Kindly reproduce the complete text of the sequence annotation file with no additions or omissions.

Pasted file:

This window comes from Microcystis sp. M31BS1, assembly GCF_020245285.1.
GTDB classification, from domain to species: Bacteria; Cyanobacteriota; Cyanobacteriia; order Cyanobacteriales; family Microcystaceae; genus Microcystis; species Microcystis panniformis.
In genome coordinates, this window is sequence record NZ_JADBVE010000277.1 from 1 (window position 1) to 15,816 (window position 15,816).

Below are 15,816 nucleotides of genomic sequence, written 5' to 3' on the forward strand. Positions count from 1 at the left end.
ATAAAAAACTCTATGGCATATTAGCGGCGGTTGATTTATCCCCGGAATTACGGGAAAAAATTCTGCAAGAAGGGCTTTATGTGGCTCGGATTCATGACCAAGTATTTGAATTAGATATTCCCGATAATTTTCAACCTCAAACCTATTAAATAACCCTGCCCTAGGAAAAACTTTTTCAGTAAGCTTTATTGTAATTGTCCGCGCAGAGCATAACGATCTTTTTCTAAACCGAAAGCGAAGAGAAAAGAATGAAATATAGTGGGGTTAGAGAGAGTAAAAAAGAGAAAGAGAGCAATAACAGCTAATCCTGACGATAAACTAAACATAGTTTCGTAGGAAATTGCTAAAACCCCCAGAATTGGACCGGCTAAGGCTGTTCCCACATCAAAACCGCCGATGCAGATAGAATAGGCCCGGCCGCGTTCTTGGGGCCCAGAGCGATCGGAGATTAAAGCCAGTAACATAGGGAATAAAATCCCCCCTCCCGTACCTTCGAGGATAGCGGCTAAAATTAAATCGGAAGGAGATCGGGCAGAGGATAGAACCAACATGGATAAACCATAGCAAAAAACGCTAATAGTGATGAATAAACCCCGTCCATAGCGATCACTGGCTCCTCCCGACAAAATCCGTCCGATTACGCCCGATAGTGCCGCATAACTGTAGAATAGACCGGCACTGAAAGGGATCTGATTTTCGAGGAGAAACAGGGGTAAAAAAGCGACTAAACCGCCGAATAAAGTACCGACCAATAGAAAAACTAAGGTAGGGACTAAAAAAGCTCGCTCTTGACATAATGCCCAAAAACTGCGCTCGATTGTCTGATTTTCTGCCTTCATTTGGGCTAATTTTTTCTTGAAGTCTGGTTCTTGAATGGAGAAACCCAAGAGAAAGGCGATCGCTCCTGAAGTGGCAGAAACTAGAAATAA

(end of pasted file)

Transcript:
This window comes from Microcystis sp. M31BS1, assembly GCF_020245285.1.
GTDB classification, from domain to species: Bacteria; Cyanobacteriota; Cyanobacteriia; order Cyanobacteriales; family Microcystaceae; genus Microcystis; species Microcystis panniformis.
In genome coordinates, this window is sequence record NZ_JADBVE010000277.1 from 1 (window position 1) to 15,816 (window position 15,816).

Below are 15,816 nucleotides of genomic sequence, written 5' to 3' on the forward strand. Positions count from 1 at the left end.
ATAAAAAACTCTATGGCATATTAGCGGCGGTTGATTTATCCCCGGAATTACGGGAAAAAATTCTGCAAGAAGGGCTTTATGTGGCTCGGATTCATGACCAAGTATTTGAATTAGATATTCCCGATAATTTTCAACCTCAAACCTATTAAATAACCCTGCCCTAGGAAAAACTTTTTCAGTAAGCTTTATTGTAATTGTCCGCGCAGAGCATAACGATCTTTTTCTAAACCGAAAGCGAAGAGAAAAGAATGAAATATAGTGGGGTTAGAGAGAGTAAAAAAGAGAAAGAGAGCAATAACAGCTAATCCTGACGATAAACTAAACATAGTTTCGTAGGAAATTGCTAAAACCCCCAGAATTGGACCGGCTAAGGCTGTTCCCACATCAAAACCGCCGATGCAGATAGAATAGGCCCGGCCGCGTTCTTGGGGCCCAGAGCGATCGGAGATTAAAGCCAGTAACATAGGGAATAAAATCCCCCCTCCCGTACCTTCGAGGATAGCGGCTAAAATTAAATCGGAAGGAGATCGGGCAGAGGATAGAACCAACATGGATAAACCATAGCAAAAAACGCTAATAGTGATGAATAAACCCCGTCCATAGCGATCACTGGCTCCTCCCGACAAAATCCGTCCGATTACGCCCGATAGTGCCGCATAACTGTAGAATAGACCGGCACTGAAAGGGATCTGATTTTCGAGGAGAAACAGGGGTAAAAAAGCGACTAAACCGCCGAATAAAGTACCGACCAATAGAAAAACTAAGGTAGGGACTAAAAAAGCTCGCTCTTGACATAATGCCCAAAAACTGCGCTCGATTGTCTGATTTTCTGCCTTCATTTGGGCTAATTTTTTCTTGAAGTCTGGTTCTTGAATGGAGAAACCCAAGAGAAAGGCGATCGCTCCTGAAGTGGCAGAAACTAGAAATAA